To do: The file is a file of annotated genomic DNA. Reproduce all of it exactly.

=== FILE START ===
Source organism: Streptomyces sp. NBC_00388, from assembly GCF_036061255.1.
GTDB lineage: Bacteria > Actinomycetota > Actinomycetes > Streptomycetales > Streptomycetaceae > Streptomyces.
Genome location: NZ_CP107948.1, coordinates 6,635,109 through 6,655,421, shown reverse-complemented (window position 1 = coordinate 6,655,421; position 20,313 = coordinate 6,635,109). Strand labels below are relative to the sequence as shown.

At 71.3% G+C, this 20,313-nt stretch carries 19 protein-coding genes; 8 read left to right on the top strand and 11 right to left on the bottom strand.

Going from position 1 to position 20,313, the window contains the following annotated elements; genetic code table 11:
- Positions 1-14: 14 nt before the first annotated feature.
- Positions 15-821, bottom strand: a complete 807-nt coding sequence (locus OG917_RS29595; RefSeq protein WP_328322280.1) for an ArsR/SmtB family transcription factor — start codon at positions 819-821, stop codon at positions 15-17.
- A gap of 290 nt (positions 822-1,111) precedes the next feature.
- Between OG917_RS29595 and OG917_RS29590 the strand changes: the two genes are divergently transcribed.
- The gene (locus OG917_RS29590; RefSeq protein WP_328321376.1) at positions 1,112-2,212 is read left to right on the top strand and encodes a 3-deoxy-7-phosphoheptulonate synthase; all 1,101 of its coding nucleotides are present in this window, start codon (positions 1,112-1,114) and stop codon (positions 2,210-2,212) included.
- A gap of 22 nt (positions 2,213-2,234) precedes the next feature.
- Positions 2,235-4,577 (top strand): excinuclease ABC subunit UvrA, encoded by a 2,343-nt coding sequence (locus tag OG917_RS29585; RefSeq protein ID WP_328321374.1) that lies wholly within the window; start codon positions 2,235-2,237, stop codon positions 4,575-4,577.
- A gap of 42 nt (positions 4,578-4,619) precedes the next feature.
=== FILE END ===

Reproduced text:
Source organism: Streptomyces sp. NBC_00388, from assembly GCF_036061255.1.
GTDB lineage: Bacteria > Actinomycetota > Actinomycetes > Streptomycetales > Streptomycetaceae > Streptomyces.
Genome location: NZ_CP107948.1, coordinates 6,635,109 through 6,655,421, shown reverse-complemented (window position 1 = coordinate 6,655,421; position 20,313 = coordinate 6,635,109). Strand labels below are relative to the sequence as shown.

At 71.3% G+C, this 20,313-nt stretch carries 19 protein-coding genes; 8 read left to right on the top strand and 11 right to left on the bottom strand.

Going from position 1 to position 20,313, the window contains the following annotated elements; genetic code table 11:
- Positions 1-14: 14 nt before the first annotated feature.
- Positions 15-821, bottom strand: a complete 807-nt coding sequence (locus OG917_RS29595; RefSeq protein WP_328322280.1) for an ArsR/SmtB family transcription factor — start codon at positions 819-821, stop codon at positions 15-17.
- A gap of 290 nt (positions 822-1,111) precedes the next feature.
- Between OG917_RS29595 and OG917_RS29590 the strand changes: the two genes are divergently transcribed.
- The gene (locus OG917_RS29590; RefSeq protein WP_328321376.1) at positions 1,112-2,212 is read left to right on the top strand and encodes a 3-deoxy-7-phosphoheptulonate synthase; all 1,101 of its coding nucleotides are present in this window, start codon (positions 1,112-1,114) and stop codon (positions 2,210-2,212) included.
- A gap of 22 nt (positions 2,213-2,234) precedes the next feature.
- Positions 2,235-4,577 (top strand): excinuclease ABC subunit UvrA, encoded by a 2,343-nt coding sequence (locus tag OG917_RS29585; RefSeq protein ID WP_328321374.1) that lies wholly within the window; start codon positions 2,235-2,237, stop codon positions 4,575-4,577.
- A gap of 42 nt (positions 4,578-4,619) precedes the next feature.